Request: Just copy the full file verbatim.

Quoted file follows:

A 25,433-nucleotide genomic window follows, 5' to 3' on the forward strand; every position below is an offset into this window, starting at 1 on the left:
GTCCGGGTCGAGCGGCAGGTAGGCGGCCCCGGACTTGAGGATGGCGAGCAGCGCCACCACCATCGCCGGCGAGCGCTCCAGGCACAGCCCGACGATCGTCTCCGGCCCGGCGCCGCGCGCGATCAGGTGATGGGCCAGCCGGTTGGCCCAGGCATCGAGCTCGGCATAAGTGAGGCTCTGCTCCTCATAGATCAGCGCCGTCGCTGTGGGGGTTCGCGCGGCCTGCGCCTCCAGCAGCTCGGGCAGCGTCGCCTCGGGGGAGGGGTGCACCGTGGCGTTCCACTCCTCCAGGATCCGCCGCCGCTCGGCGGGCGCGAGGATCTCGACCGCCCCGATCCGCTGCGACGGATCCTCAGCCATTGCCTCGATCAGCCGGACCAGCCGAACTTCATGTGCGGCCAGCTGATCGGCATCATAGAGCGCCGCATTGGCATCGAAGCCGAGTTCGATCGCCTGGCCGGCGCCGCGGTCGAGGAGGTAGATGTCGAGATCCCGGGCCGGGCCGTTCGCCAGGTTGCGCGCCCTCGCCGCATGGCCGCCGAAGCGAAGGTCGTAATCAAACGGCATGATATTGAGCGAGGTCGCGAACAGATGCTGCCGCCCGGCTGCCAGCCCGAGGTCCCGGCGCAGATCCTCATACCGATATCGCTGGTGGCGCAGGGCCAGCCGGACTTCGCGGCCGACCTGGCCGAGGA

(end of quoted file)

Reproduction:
A 25,433-nucleotide genomic window follows, 5' to 3' on the forward strand; every position below is an offset into this window, starting at 1 on the left:
GTCCGGGTCGAGCGGCAGGTAGGCGGCCCCGGACTTGAGGATGGCGAGCAGCGCCACCACCATCGCCGGCGAGCGCTCCAGGCACAGCCCGACGATCGTCTCCGGCCCGGCGCCGCGCGCGATCAGGTGATGGGCCAGCCGGTTGGCCCAGGCATCGAGCTCGGCATAAGTGAGGCTCTGCTCCTCATAGATCAGCGCCGTCGCTGTGGGGGTTCGCGCGGCCTGCGCCTCCAGCAGCTCGGGCAGCGTCGCCTCGGGGGAGGGGTGCACCGTGGCGTTCCACTCCTCCAGGATCCGCCGCCGCTCGGCGGGCGCGAGGATCTCGACCGCCCCGATCCGCTGCGACGGATCCTCAGCCATTGCCTCGATCAGCCGGACCAGCCGAACTTCATGTGCGGCCAGCTGATCGGCATCATAGAGCGCCGCATTGGCATCGAAGCCGAGTTCGATCGCCTGGCCGGCGCCGCGGTCGAGGAGGTAGATGTCGAGATCCCGGGCCGGGCCGTTCGCCAGGTTGCGCGCCCTCGCCGCATGGCCGCCGAAGCGAAGGTCGTAATCAAACGGCATGATATTGAGCGAGGTCGCGAACAGATGCTGCCGCCCGGCTGCCAGCCCGAGGTCCCGGCGCAGATCCTCATACCGATATCGCTGGTGGCGCAGGGCCAGCCGGACTTCGCGGCCGACCTGGCCGAGGA